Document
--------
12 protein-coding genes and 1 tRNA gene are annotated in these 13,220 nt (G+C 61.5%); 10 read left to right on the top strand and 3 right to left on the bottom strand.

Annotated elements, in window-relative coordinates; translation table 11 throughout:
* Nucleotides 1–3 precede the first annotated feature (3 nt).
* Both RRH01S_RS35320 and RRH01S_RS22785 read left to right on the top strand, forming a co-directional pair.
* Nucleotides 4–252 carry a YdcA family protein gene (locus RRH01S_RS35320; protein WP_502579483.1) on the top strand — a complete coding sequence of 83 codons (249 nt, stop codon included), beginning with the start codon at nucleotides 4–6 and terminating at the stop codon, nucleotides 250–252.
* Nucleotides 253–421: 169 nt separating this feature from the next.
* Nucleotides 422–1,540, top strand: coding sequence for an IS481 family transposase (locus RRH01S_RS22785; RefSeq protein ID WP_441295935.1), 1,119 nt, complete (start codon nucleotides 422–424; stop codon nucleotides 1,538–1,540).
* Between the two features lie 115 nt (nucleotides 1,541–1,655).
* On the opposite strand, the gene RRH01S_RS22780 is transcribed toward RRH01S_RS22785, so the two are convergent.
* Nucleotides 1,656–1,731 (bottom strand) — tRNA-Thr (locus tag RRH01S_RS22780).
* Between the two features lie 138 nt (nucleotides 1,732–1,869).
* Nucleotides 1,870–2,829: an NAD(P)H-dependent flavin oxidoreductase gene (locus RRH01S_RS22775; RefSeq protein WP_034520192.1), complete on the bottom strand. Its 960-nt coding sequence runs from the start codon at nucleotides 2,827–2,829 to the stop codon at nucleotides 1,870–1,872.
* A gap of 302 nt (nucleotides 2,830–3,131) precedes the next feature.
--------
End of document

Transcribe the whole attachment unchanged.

12 protein-coding genes and 1 tRNA gene are annotated in these 13,220 nt (G+C 61.5%); 10 read left to right on the top strand and 3 right to left on the bottom strand.

Annotated elements, in window-relative coordinates; translation table 11 throughout:
* Nucleotides 1–3 precede the first annotated feature (3 nt).
* Both RRH01S_RS35320 and RRH01S_RS22785 read left to right on the top strand, forming a co-directional pair.
* Nucleotides 4–252 carry a YdcA family protein gene (locus RRH01S_RS35320; protein WP_502579483.1) on the top strand — a complete coding sequence of 83 codons (249 nt, stop codon included), beginning with the start codon at nucleotides 4–6 and terminating at the stop codon, nucleotides 250–252.
* Nucleotides 253–421: 169 nt separating this feature from the next.
* Nucleotides 422–1,540, top strand: coding sequence for an IS481 family transposase (locus RRH01S_RS22785; RefSeq protein ID WP_441295935.1), 1,119 nt, complete (start codon nucleotides 422–424; stop codon nucleotides 1,538–1,540).
* Between the two features lie 115 nt (nucleotides 1,541–1,655).
* On the opposite strand, the gene RRH01S_RS22780 is transcribed toward RRH01S_RS22785, so the two are convergent.
* Nucleotides 1,656–1,731 (bottom strand) — tRNA-Thr (locus tag RRH01S_RS22780).
* Between the two features lie 138 nt (nucleotides 1,732–1,869).
* Nucleotides 1,870–2,829: an NAD(P)H-dependent flavin oxidoreductase gene (locus RRH01S_RS22775; RefSeq protein WP_034520192.1), complete on the bottom strand. Its 960-nt coding sequence runs from the start codon at nucleotides 2,827–2,829 to the stop codon at nucleotides 1,870–1,872.
* A gap of 302 nt (nucleotides 2,830–3,131) precedes the next feature.